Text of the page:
In this WALB newsfilm clip from July 19, 1962, Dr. William G. Anderson, president of the Albany Movement, responds on local television to criticism about the movement, the presence of Dr. Martin Luther King, Jr. and other clergy and civil rights workers, and the rights of African Americans. After a July 18 presentation on WALB by James H. Gray, owner of WALB television station and local newspaper The Albany Herald, Anderson was given thirty minutes to respond to local criticism directed towards the Albany Movement and ongoing civil rights demonstrations. Anderson refutes the accusation that the Albany Movement was started by "outsiders," contending that it began among Albany residents "as a deeply-felt expression of the hunger for true freedom." The Albany Movement, a consolidation of extant Albany social improvement alliances, included previous incarnations of African American neighborhood organizations and clubs. One club, the Criterion Club, met with Albany mayor Asa Kelly in 1960, which proved unproductive. After November 1, 1961 when civil rights demonstrations intensified, the individual Albany clubs and organizations organized their efforts into the Albany Movement. Anderson continues to explain to the audience that the Albany Movement invited Southern Christian Leadership Conference (SCLC) ministers and others to Albany because "freedom is everybody's business." He clarifies that nonresident civil rights activists have come to Albany at their own expense, and have not benefited financially from their stay; emphasizing that they chose such conditions because human dignity is worth more than money. In response to an accusation that the movement lacks concern for Albany's reputation, Anderson reminds viewers that African American residents of Albany do indeed care about the city's reputation, but see no other way to secure justice. He appeals to the goodwill of local citizens by asking them to remember "there are some aspirations in men's hearts which cannot be put off indefinitely" and counts freedom among them. He emphasizes that while the Albany Movement wishes to negotiate with the city, they do not view the police chief Laurie Pritchett, a law enforcement officer, as the proper spokesman in that process. Anderson then asserts that "constitutional guarantees transcend any relationship between the tax burden borne and the full enjoyment of them" and asks if the value and rights of a tax payer are determined by the amount he pays; in doing so, he challenges the injustice of levying taxes upon African Americans but providing fewer privileges and services than are granted to white taxpayers.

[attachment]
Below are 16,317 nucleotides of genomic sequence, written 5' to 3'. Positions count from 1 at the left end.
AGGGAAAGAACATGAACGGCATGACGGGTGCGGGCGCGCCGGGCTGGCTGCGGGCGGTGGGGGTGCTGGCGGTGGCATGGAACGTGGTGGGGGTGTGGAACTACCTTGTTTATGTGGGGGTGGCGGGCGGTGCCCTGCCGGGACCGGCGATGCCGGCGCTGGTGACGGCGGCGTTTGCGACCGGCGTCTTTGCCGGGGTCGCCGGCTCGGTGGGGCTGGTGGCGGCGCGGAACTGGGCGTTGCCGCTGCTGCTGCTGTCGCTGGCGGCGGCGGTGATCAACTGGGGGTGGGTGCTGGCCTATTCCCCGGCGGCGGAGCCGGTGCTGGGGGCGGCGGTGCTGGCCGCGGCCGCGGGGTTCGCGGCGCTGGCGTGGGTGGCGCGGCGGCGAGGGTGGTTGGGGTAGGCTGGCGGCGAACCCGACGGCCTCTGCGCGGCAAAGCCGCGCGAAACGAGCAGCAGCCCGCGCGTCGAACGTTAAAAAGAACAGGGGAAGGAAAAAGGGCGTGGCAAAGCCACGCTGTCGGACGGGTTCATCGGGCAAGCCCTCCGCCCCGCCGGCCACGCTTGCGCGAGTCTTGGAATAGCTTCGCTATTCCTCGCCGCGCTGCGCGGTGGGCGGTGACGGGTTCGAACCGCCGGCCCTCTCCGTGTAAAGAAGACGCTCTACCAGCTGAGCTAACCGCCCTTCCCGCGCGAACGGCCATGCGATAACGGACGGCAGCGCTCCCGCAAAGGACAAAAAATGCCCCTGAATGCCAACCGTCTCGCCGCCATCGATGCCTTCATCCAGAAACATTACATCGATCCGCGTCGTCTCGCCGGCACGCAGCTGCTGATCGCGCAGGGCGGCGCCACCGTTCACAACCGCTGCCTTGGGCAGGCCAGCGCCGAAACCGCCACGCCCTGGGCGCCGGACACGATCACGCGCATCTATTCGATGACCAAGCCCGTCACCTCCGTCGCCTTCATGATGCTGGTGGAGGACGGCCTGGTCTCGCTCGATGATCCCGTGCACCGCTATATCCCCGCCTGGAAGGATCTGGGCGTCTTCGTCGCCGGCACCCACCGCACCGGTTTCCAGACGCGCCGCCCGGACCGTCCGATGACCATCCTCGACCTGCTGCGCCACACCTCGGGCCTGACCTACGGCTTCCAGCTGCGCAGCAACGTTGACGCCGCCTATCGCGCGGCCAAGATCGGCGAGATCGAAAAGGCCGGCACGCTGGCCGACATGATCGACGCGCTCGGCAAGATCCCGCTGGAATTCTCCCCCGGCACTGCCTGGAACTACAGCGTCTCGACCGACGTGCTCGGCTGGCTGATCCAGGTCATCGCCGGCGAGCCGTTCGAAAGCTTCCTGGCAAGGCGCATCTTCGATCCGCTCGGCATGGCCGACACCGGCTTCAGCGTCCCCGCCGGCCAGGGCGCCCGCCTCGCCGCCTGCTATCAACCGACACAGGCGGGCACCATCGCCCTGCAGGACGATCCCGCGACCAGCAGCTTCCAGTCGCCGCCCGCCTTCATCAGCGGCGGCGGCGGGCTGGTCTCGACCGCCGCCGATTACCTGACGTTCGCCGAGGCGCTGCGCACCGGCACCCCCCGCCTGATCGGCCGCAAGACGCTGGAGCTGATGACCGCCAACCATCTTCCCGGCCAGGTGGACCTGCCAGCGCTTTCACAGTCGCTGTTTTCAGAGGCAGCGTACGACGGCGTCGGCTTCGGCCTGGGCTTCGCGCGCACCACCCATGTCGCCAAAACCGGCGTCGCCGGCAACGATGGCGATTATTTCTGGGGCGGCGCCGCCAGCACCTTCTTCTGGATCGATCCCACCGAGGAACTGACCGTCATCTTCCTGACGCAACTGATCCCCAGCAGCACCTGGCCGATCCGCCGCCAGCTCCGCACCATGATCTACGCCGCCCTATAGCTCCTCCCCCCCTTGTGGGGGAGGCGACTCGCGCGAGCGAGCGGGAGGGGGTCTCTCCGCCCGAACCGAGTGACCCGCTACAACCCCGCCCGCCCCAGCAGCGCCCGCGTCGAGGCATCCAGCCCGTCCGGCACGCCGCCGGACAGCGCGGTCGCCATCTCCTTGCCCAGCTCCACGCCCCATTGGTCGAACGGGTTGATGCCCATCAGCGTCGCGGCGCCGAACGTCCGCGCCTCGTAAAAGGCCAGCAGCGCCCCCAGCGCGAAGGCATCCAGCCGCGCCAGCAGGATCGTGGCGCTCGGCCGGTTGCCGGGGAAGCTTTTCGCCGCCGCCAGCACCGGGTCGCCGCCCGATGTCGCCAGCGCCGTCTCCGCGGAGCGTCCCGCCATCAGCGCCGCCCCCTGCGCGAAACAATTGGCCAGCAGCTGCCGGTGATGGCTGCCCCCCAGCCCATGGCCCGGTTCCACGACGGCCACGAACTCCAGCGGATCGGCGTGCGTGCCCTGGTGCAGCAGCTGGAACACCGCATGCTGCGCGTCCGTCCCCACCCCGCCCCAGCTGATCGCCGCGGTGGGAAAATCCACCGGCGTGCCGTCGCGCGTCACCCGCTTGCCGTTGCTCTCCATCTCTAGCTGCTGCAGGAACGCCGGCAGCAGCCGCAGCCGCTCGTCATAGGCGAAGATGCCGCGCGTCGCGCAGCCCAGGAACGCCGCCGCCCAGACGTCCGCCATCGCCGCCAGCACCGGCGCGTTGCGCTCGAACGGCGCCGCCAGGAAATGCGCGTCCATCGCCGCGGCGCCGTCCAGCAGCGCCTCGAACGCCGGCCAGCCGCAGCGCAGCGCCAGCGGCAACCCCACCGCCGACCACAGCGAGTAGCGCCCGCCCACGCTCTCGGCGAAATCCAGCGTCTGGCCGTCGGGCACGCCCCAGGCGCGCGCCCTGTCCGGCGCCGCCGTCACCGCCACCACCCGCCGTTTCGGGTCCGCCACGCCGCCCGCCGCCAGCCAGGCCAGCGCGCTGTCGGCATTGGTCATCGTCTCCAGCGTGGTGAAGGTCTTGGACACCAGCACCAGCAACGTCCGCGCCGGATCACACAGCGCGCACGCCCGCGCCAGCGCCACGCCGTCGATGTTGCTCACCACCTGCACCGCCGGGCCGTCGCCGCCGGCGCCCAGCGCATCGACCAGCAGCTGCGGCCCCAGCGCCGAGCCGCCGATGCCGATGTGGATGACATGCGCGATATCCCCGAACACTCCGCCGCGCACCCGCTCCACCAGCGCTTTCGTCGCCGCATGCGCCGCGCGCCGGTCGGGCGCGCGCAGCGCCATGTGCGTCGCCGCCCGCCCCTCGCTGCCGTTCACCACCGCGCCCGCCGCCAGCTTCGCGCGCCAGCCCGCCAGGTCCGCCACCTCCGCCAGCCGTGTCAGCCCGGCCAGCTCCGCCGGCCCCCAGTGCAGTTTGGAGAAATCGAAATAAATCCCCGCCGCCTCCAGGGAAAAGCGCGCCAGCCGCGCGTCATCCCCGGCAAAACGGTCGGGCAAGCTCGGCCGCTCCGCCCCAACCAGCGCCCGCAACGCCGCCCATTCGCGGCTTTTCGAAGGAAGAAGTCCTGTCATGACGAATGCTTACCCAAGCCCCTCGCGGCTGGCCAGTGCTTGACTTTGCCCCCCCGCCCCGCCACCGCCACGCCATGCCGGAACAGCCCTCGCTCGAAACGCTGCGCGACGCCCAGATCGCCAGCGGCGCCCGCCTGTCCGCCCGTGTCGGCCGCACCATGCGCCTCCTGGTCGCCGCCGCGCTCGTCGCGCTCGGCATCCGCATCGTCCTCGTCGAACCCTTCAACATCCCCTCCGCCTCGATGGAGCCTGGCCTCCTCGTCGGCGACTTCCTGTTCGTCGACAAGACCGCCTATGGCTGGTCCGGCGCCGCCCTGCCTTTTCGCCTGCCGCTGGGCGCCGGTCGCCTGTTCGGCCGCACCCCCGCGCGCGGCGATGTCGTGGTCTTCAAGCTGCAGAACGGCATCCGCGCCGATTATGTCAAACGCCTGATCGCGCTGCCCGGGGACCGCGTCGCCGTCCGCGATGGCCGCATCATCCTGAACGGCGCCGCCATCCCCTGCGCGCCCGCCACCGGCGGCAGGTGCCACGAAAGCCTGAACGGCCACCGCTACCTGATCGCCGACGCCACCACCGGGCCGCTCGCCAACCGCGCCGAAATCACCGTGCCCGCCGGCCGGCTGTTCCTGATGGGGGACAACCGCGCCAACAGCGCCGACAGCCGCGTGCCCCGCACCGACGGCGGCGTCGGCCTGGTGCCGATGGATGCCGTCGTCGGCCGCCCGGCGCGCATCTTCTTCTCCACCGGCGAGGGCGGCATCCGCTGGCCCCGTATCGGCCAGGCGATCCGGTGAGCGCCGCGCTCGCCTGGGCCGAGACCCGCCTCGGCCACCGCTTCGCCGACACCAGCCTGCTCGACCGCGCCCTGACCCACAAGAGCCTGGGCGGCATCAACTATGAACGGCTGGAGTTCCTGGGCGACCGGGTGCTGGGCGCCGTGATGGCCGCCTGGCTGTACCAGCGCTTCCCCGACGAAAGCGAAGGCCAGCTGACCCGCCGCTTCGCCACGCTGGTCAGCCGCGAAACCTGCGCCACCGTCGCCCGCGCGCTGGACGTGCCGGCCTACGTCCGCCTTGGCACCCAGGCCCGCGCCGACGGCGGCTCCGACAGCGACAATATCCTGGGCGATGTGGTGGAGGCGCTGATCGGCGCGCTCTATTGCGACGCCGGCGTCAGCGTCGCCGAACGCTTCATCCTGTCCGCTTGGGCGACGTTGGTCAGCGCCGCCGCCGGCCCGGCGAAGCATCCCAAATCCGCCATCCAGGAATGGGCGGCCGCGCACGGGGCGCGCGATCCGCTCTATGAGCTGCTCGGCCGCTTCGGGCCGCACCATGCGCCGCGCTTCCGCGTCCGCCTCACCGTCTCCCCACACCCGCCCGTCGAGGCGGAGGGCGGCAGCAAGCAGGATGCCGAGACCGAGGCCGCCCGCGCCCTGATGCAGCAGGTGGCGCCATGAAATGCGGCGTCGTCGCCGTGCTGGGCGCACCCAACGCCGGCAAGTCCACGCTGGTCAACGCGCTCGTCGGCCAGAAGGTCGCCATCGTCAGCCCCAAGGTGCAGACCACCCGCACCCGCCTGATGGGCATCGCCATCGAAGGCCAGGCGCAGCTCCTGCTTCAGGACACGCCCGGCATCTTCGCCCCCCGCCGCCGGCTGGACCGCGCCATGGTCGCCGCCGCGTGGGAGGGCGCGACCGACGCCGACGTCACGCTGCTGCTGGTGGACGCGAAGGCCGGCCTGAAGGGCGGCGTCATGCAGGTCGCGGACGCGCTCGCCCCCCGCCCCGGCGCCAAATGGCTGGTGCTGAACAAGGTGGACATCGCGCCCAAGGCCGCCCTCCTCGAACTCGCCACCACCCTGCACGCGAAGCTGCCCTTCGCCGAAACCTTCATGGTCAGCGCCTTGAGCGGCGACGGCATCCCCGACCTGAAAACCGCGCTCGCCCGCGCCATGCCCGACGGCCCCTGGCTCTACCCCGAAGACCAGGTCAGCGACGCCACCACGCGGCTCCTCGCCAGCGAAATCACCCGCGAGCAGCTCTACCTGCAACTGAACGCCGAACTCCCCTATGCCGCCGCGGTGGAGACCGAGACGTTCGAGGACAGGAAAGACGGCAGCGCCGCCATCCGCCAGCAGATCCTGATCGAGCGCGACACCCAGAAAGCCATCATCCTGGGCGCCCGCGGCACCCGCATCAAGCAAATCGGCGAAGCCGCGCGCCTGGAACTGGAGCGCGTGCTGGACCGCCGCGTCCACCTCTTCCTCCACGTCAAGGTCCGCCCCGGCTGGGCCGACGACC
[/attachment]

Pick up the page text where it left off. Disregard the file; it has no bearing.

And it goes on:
The Civil Rights Digital Library received support from a National Leadership Grant for Libraries awarded to the University of Georgia by the Institute of Museum and Library Services for digital conversion and description of the WALB News Film collection.
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Cite as: WALB newsfilm clip of Dr. William G. Anderson responding on local television to criticism of the civil rights movement in Albany, Georgia, 1962 July 19, Albany Movement compilation, WALB News Film collection, Albany Movement Compilation Roll 4 [Tape 2], Walter J. Brown Media Archives and Peabody Award Collection, The University of Georgia Libraries, Athens, Ga., as presented in the Digital Library of Georgia.